What You Need To Know About Armadillos In Upstate SC
The nine-banded armadillo (Dasypus novemcinctus) is one of several armadillo species that together are all part of the genus Dasypus. However, this little guy has shown a uniquely special talent for continental migration.
On the one hand, these odd-looking little critters can help control other much more painful pests. This is because their natural diet mainly consists of insects, especially ants, including the fearsomely, painfully aggressive fire ant found in parts of South Carolina. On the other hand, however, for what they provide in terms of pest control, they also more often than not ruin through their destructive habits on farms, gardens and around human structures.
Armadillos in Upstate SC
How did Armadillos Get to South Carolina?
Today, the nine-banded armadillo (we’ll call it the armadillo from here on to keep things simple) is found throughout South Carolina, including its northern part. There have also been increasing reports of armadillo presence in North Carolina.
This isn’t so much because anything about the state itself is special for them, though. Instead, once the nine-banded armadillo started spreading across the United States in the 19th century, places with warm climates and few natural predators became accessible migration destinations.
All of South Carolina fits the bill nicely for your average armadillo’s living needs, and it has no shortage of other creatures that are tasty food sources by their standards.
If you live in upstate SC and recently started noticing these strange nocturnal, armored little beasts around you, here’s what else you should know before you get too used to them.
Armadillos on Your Farm and Garden
Because armadillos love to get their claws on ant and termite nests or just about any small insects and grub concentrations they can find, they usually go digging for their food. Unfortunately, many places where all of their favorite insects and other tiny food creatures are found also happen to be garden and farm plots. And armadillos can dig quite deeply: their highly sensitive noses let them detect subterranean creatures as deep as 10 inches below the soil, while the holes they create can quickly sink much deeper than that.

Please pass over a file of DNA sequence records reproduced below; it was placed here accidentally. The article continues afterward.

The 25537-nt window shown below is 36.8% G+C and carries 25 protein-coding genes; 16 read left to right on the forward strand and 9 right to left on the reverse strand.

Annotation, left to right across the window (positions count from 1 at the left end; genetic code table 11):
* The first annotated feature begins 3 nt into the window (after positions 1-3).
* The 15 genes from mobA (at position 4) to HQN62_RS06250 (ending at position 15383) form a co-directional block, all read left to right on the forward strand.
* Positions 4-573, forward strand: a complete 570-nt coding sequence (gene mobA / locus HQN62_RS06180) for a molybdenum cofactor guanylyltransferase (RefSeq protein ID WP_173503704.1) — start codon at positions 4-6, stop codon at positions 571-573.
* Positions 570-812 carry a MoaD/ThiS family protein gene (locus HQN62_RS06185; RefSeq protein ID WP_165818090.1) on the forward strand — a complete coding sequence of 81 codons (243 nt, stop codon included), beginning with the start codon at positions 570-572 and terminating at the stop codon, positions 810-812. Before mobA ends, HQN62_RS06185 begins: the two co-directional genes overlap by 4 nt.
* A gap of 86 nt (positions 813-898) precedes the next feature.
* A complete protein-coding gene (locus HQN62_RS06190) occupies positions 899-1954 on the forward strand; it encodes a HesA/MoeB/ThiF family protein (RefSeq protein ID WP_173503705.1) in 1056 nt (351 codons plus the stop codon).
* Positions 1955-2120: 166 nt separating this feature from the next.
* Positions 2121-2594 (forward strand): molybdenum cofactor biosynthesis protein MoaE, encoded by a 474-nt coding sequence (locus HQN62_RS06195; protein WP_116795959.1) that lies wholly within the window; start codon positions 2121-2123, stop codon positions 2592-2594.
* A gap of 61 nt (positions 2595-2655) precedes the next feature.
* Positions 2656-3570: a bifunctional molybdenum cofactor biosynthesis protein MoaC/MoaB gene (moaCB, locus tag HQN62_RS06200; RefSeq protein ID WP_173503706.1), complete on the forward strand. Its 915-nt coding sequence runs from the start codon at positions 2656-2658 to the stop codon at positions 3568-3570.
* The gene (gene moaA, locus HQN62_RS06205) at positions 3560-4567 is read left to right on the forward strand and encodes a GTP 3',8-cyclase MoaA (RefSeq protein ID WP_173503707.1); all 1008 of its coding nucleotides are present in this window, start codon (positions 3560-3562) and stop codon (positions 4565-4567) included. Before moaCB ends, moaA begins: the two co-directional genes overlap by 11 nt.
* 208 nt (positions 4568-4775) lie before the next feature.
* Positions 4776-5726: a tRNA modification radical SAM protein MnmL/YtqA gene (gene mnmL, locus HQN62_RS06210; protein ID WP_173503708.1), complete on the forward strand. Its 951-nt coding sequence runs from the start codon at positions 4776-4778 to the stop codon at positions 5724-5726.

Because of this, allowing armadillos in upstate SC to wander around your land freely is a hazardous idea if you have crops or gardens of any kind. What’s more, in lawns, fields and pastureland, the holes left behind by excavating armadillos can be a serious injury risk for wandering animals or even a careless human or two.
Armadillo Home Invasions
The same propensity for heavy digging that armadillos apply to gardens can even become a problem for homes and other structures. Termites, ants and other insects often love to build their nests right around the edges and foundations of houses and sheds. If an armadillo sniffs them out, it will tear up whatever ground it can to reach the nests below.
On the one hand, this might seem like a great way to eliminate some seriously destructive insects pesticide-free. Still, you should keep in mind that the armadillo’s holes are themselves a danger for structural integrity and structural insulation if they dig deep enough. They absolutely can dig deep enough, too -these little guys can seriously move some dirt.
Armadillos, Leprosy and Rabies
Let’s start with leprosy. Yes, that mysterious, infectious, tissue-destroying disease you might have seen in movies about the Middle Ages is caused by Mycobacterium leprae. Also, oddly, armadillos are one of the few animals aside from humans that are susceptible to it. Thus they sometimes carry the bacterium on their bodies.
This particular armadillo danger is quite rare in practical reality. Some studies have shown that as many as 20% of some armadillo populations can carry the bacterium, but for a human to get it would require fairly intimate, direct contact with your skin.
Nonetheless, the leprosy angle is worth keeping in mind if you get the urge to handle these mostly gentle creatures by yourself. The disease can be hard to detect right away but can profoundly damage the tissues it infects.
As far as rabies goes, armadillos don’t often carry it, but it’s not exceptionally rare among them either. So if one bites you (and they definitely can bite if you’re not careful about touching them), you can look forward to the need for a heavy prophylactic injection against this highly lethal virus.
Armadillos in Upstate SC, What to Do When They Strike
If you start noticing the signs of an armadillo invasion of your land, it’s a good idea to take action quickly. Sure, these little guys are cute, personally harmless and interesting to behold, but their potential for destruction shouldn’t be underestimated.
If they’ve started digging around your home or garden, it could be a sign of equally destructive termite problems that you hadn’t noticed before. Before reaching for your tools and risking your health, calling in wildlife removal and control experts for a professional assessment of how and why your armadillos arrived and removing them safely is an excellent idea.